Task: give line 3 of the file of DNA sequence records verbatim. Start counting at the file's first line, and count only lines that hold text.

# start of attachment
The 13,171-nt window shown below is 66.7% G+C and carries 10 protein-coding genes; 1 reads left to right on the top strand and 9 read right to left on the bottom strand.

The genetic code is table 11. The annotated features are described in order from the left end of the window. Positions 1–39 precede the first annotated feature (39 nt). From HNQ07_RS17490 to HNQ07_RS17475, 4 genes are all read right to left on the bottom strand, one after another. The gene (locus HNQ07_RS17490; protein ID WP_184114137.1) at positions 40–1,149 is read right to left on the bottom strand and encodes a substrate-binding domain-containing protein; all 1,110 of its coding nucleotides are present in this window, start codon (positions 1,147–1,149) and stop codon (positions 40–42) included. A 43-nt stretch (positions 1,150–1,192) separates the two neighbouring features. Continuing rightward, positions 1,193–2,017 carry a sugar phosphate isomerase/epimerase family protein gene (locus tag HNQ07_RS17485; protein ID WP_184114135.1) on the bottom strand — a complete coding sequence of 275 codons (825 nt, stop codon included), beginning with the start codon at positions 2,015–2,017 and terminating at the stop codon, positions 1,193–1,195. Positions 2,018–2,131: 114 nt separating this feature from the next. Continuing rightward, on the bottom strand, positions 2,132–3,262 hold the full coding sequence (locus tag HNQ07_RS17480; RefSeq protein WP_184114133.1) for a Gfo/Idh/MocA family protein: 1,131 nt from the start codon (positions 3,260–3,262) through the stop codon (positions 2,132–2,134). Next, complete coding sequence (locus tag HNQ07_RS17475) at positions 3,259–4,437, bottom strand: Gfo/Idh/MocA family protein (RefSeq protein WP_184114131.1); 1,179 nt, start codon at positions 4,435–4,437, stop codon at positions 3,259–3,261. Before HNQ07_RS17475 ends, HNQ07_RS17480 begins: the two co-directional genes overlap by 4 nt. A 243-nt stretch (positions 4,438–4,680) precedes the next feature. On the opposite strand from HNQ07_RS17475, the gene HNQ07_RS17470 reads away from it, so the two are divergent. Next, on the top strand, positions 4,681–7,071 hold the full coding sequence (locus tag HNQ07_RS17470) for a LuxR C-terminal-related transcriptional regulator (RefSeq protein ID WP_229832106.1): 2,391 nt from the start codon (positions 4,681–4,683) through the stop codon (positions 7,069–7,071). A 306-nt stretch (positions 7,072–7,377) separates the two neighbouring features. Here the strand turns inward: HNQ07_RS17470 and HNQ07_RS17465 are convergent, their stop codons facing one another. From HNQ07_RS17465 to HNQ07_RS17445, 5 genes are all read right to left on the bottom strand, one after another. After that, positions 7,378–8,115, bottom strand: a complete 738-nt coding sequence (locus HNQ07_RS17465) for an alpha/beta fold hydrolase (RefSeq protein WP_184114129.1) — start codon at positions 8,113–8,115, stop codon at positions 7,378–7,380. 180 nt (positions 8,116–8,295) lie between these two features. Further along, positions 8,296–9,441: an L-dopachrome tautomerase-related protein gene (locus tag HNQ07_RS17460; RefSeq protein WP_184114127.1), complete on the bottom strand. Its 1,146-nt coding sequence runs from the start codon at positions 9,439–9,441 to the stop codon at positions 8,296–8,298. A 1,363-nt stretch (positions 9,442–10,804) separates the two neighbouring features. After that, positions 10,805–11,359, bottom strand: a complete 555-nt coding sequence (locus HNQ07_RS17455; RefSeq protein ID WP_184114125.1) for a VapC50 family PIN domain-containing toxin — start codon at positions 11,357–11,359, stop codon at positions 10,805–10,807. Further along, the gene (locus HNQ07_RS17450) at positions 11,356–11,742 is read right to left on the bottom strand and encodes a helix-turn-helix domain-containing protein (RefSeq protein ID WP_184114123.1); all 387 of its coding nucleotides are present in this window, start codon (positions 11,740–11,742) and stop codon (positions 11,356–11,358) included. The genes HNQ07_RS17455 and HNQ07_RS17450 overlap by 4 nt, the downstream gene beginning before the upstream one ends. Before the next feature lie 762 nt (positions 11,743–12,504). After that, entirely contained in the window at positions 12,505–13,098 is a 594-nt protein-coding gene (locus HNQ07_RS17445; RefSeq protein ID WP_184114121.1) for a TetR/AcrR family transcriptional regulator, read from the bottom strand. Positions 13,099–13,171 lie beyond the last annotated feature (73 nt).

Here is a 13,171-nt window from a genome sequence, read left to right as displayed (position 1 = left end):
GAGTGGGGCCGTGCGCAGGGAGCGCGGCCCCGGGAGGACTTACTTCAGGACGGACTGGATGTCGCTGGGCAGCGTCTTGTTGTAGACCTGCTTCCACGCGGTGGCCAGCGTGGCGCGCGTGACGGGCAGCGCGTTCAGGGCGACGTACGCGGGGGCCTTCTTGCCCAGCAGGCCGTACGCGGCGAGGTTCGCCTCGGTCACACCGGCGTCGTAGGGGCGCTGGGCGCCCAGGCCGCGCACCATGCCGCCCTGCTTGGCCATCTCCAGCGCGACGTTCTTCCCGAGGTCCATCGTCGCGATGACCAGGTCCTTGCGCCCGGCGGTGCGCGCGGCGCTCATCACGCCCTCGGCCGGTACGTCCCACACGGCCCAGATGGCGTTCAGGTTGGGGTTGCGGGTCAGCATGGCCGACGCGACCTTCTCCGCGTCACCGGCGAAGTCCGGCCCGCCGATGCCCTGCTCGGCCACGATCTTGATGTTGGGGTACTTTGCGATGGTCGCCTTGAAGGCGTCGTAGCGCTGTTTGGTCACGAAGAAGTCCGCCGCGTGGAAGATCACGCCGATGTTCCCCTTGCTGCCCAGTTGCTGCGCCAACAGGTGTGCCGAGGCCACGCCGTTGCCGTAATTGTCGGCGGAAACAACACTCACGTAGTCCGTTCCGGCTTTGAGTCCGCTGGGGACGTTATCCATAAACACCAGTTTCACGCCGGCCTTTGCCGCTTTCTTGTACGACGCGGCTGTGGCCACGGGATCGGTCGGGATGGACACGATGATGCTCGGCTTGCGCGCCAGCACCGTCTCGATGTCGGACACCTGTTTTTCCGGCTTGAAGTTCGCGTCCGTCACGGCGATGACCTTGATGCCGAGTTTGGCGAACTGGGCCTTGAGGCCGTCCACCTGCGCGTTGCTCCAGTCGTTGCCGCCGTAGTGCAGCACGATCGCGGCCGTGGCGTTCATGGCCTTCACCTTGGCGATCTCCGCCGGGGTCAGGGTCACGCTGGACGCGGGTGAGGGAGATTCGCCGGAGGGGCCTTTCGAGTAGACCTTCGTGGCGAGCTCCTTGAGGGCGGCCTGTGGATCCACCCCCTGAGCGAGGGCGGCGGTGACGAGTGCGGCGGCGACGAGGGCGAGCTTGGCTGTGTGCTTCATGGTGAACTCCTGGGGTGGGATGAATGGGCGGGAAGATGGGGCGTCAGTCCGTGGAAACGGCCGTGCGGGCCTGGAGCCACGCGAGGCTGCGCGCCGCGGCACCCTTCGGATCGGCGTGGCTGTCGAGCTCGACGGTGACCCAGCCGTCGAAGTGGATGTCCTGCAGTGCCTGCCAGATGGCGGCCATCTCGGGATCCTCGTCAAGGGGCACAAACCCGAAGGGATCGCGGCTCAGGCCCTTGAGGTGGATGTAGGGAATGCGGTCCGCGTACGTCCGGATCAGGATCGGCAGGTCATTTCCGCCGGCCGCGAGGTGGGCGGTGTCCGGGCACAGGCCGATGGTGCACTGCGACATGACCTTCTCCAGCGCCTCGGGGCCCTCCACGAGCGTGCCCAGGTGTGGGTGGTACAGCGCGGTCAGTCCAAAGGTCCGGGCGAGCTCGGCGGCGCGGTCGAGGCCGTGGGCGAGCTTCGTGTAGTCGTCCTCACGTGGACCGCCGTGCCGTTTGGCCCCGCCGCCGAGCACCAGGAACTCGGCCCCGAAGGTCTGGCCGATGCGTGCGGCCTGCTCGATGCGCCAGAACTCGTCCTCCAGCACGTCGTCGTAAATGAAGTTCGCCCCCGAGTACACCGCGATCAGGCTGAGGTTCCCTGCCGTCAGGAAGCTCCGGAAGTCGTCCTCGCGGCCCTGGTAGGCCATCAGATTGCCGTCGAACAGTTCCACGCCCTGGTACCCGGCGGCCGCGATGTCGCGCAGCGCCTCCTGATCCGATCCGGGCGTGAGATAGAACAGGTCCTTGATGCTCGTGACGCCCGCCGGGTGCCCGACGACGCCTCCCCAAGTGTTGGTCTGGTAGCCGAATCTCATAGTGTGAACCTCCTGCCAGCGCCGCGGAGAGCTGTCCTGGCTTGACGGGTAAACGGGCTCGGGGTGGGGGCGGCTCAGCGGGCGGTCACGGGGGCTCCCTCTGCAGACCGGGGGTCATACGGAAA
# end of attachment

Here is a 13,171-nt window from a genome sequence, read left to right as displayed (position 1 = left end):